Finishing a book shouldn’t be an exciting occurrence for a book blogger, but it was a big deal for me since I hasn’t finished a book since I read The Art of Fielding by Chad Harbach over Labor Day weekend. I went 12 full days without actually finishing a book, which is entirely out of character. It’s not that I wasn’t reading. In fact, it felt like I was reading quite a lot. But I was also switching books constantly because I couldn’t quite get into anything I was reading.
The first book I started and put aside was The Grand Pursuit by Sylvia Nasar. The book is a nonfiction look at the birth of modern economics, focusing specifically on the people who developed new theories of economics after Adam Smith’s “invisible hand” theory. While I was enjoying the stories, the book was also going very slowly and I couldn’t find the long periods of time I felt like I needed to get into it fully.
I set that one aside in favor of Population 485 by Michael Perry. Last Sunday I mentioned that I was going to see Michael Perry speak at a September 11 program, which is where I bought the book. Perry was a great speaker — funny, serious, and thoughtful — and I was excited to read the book as soon as I heard him speak. But I had some personal things come up during the week that took away from my enjoyment of the book, so I decided to set it aside for a little bit.
After that, I picked up State of Wonder by Ann Patchett because I got it from the library and it is due tomorrow. This is the book that finally settled me down a bit, and I spent a long time Friday evening and Saturday morning totally immersed in the story. Patchett really set the scene of the Amazon beautifully, and her writing moves effortlessly between past, present, and imagination in a way that it’s amazingly fun to dissect.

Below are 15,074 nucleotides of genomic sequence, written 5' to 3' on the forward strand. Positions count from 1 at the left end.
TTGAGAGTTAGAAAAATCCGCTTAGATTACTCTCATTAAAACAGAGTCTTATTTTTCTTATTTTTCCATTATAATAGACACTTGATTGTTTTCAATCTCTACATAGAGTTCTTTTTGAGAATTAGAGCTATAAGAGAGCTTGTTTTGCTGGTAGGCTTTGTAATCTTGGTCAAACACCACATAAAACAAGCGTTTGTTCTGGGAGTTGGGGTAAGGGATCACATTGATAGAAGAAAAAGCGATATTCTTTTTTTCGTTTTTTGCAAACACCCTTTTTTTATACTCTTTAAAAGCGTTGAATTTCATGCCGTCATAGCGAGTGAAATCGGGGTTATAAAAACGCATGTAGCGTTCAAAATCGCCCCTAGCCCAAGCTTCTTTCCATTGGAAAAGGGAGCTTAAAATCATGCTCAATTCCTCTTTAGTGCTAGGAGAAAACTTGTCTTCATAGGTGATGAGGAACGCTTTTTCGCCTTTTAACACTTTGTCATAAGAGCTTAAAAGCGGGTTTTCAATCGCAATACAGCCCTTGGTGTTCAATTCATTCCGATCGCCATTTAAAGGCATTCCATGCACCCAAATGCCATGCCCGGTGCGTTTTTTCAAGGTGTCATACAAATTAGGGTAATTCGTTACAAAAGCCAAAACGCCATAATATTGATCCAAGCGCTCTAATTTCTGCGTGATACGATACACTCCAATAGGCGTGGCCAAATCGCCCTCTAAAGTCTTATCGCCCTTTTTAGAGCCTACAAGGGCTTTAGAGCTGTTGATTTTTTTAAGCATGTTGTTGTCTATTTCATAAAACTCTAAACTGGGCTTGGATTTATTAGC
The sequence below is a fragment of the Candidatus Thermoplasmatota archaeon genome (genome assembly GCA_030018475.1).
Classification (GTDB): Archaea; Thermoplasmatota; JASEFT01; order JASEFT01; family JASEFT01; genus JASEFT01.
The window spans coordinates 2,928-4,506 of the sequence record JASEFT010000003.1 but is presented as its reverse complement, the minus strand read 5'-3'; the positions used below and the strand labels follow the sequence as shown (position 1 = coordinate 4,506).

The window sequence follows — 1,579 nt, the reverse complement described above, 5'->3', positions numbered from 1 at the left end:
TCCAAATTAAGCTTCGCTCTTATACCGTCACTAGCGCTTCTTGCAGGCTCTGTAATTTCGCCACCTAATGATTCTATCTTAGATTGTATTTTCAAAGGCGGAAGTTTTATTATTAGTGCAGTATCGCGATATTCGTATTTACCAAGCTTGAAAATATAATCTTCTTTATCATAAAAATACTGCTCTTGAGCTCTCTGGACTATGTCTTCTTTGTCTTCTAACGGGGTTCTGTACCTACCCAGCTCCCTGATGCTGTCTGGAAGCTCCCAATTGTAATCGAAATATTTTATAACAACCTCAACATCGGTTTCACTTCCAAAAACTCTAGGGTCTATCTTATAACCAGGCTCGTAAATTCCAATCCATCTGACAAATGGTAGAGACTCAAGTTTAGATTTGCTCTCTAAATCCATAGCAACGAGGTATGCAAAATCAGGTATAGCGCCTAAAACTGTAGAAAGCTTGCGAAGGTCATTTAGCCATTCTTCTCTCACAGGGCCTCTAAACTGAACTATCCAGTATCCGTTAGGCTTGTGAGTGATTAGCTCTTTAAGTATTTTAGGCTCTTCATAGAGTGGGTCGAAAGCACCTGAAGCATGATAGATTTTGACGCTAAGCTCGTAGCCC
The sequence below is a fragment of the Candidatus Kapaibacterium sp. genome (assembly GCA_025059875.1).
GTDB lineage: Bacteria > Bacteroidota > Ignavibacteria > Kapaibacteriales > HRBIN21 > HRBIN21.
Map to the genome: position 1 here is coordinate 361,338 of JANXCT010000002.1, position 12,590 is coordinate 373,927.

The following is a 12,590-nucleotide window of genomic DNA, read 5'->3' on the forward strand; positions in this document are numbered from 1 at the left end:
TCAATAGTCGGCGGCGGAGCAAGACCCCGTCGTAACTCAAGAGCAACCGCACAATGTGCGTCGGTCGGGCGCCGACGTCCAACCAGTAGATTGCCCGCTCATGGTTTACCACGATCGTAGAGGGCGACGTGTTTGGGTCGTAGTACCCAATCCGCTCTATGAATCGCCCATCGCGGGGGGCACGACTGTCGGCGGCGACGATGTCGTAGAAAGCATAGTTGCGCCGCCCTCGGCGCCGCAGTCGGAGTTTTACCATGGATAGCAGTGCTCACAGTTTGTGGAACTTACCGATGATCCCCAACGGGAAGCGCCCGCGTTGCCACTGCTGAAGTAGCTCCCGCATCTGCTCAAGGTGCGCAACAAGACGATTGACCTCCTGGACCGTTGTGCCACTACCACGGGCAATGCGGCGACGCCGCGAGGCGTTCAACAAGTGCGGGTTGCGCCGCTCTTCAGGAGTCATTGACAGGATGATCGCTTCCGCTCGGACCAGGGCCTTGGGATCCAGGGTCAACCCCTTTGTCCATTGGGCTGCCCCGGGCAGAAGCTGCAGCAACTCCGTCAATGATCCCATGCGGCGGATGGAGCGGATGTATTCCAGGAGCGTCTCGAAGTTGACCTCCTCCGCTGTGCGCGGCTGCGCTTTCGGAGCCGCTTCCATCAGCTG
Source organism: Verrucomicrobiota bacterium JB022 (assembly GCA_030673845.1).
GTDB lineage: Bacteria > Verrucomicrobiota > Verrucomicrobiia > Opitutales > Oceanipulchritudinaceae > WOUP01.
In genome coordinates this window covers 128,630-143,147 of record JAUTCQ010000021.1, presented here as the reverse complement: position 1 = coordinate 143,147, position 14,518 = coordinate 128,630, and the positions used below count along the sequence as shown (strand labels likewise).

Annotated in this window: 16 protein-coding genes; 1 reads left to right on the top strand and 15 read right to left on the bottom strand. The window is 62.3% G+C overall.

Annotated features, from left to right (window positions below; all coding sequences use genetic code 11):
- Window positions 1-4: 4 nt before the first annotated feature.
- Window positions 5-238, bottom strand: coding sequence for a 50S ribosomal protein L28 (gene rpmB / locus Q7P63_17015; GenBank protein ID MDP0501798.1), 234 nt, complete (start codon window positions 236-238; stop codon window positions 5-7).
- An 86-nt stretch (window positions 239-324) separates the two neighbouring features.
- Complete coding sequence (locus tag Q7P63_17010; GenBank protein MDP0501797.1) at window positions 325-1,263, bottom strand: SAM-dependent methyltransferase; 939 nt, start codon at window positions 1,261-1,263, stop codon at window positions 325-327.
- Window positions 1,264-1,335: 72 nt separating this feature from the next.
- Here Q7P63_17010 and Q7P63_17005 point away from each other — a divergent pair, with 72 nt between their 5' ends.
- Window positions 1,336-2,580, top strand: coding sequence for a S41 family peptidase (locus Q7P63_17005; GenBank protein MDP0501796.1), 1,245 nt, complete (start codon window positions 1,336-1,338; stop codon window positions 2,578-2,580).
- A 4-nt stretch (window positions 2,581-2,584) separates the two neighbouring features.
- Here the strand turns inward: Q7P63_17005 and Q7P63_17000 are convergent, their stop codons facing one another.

My parents came to visit yesterday, but even with spending time hanging out with them, I found time to start and finish a second book, Fifth Avenue, 5 A.M. by Sam Wasson, a look at the making and cultural impact of the movie Breakfast at Tiffany’s. I have a book tour review scheduled for later this week, so I won’t say much other than that the book was delightful and prompted me to request a number of Audrey Hepburn movies from the library to watch this week.
Today I finally started Page One: Inside the New York Times and the Future of Journalism, a collection of essays connected to Andrew Rossi and Kate Novack’s documentary of the same name. I’m not sure why it took me so long to pick this one up because, so far, it’s really great. I like having a relatively straight forward book to get me back into thinking about journalism more analytically than I’ve done since I finished my master’s awhile back.
However, I probably won’t have much more time to read today, since it’s football time! We got cable installed this week, so I can finally spend Sunday hunkered down in front of the tv, working on blog stuff and being annoyed with the Vikings. Gotta love the weekend! Happy Sunday!